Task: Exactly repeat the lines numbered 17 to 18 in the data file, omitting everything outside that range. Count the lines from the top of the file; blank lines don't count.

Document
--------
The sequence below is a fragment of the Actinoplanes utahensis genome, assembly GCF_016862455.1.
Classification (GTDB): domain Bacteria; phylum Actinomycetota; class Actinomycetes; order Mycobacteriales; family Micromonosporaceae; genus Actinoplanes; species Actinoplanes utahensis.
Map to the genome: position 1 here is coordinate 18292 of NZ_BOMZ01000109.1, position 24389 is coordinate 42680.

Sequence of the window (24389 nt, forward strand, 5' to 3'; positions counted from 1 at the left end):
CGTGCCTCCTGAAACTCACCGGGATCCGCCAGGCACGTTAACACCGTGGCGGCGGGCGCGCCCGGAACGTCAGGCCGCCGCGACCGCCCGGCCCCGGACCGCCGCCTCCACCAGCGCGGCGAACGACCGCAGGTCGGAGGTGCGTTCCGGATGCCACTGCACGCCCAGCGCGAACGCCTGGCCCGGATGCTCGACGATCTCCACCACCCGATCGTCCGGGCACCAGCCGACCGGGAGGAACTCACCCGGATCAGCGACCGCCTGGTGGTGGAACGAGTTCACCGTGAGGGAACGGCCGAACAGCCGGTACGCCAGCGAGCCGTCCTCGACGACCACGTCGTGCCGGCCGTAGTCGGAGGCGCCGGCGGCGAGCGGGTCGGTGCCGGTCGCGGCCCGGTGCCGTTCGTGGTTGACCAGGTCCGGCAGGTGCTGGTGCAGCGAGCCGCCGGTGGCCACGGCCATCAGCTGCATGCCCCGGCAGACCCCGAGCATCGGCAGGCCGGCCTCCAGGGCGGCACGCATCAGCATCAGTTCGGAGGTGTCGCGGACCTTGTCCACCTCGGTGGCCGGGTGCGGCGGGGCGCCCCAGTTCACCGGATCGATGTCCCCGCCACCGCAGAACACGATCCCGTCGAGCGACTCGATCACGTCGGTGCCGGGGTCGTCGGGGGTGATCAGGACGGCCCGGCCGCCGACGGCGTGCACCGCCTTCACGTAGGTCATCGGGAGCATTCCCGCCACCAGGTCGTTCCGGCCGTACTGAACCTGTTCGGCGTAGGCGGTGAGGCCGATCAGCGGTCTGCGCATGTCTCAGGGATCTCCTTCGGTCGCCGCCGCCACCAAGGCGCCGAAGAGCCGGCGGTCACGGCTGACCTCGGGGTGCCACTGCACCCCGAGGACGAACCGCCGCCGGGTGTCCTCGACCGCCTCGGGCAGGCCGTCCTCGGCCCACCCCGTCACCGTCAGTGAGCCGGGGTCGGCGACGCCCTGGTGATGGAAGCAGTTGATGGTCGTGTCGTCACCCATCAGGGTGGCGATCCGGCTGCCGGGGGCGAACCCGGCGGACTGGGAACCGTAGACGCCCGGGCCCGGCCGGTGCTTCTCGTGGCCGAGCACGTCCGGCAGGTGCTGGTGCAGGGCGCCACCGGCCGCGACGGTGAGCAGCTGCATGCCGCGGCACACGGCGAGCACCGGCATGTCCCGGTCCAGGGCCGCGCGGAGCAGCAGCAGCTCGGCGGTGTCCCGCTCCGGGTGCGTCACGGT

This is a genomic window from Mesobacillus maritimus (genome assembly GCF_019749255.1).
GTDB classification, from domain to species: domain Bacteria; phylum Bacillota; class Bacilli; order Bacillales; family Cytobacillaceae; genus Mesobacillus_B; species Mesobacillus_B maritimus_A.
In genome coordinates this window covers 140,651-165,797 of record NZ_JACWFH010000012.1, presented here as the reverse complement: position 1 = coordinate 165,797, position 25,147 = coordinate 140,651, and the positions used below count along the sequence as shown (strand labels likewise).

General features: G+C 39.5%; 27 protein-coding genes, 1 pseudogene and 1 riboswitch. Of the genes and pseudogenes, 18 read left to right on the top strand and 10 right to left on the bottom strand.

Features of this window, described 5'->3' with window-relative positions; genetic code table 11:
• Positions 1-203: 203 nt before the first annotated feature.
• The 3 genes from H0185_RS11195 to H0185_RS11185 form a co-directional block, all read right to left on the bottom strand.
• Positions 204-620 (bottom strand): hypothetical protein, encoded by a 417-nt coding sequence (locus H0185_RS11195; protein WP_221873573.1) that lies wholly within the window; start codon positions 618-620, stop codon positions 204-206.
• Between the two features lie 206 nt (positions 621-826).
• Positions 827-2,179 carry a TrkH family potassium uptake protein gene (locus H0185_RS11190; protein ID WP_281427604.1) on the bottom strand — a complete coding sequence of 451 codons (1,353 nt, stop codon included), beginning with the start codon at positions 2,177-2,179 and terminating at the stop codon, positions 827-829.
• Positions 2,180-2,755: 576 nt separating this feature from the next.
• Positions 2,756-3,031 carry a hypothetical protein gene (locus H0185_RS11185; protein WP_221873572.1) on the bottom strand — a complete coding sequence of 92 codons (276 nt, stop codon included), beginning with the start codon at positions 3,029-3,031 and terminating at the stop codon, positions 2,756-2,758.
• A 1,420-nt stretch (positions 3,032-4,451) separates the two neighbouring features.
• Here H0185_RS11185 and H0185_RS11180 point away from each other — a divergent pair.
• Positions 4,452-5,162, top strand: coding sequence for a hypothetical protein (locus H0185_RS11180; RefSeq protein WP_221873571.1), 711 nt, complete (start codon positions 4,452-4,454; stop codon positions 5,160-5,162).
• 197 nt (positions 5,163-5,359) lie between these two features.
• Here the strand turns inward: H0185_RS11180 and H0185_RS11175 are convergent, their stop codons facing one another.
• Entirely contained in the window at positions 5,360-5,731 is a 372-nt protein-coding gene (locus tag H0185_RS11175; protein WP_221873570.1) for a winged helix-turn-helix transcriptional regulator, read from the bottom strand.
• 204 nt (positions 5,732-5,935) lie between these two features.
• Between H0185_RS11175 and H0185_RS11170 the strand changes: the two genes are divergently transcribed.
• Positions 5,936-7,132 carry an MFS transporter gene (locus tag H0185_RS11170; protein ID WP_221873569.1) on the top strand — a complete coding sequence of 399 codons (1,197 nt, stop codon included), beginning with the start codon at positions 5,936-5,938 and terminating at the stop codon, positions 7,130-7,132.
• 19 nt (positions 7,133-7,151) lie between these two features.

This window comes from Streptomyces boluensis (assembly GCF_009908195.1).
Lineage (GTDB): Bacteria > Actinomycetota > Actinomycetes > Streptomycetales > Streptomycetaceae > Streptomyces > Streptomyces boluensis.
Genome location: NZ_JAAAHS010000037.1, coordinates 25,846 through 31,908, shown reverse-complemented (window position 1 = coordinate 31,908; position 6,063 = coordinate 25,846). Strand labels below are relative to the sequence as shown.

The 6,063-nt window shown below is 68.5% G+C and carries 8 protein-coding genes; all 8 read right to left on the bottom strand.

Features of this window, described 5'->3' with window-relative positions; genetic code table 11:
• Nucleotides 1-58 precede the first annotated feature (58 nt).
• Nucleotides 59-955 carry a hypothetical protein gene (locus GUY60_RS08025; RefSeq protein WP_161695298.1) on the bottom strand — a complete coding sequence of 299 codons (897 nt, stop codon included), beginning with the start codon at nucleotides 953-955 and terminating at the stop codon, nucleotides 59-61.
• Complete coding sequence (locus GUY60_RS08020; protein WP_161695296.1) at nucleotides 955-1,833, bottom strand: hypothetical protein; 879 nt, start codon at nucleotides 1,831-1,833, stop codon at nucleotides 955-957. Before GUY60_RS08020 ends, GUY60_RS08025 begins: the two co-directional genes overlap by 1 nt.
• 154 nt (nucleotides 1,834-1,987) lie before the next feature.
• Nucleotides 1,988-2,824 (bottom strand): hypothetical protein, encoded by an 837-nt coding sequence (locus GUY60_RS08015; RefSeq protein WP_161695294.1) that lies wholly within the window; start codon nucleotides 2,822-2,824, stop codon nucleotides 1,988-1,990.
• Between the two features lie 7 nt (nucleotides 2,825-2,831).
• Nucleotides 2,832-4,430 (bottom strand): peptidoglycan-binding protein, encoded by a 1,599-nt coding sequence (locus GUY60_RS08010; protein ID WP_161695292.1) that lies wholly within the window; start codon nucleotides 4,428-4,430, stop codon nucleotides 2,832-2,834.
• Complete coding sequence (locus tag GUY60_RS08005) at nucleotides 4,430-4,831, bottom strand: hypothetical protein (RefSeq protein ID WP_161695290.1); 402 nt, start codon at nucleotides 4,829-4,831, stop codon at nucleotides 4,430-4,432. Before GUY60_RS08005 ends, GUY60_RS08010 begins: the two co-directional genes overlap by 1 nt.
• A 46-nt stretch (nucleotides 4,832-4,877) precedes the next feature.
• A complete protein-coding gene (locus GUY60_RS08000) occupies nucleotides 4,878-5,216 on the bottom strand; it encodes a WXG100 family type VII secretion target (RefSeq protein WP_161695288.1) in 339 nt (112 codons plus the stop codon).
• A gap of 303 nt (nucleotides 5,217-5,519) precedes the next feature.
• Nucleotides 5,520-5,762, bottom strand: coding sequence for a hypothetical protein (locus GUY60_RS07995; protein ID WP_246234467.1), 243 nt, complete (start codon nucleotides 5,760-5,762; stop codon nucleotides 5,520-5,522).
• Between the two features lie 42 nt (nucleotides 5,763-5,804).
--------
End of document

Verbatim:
• Positions 2,756-3,031 carry a hypothetical protein gene (locus H0185_RS11185; protein WP_221873572.1) on the bottom strand — a complete coding sequence of 92 codons (276 nt, stop codon included), beginning with the start codon at positions 3,029-3,031 and terminating at the stop codon, positions 2,756-2,758.
• A 1,420-nt stretch (positions 3,032-4,451) separates the two neighbouring features.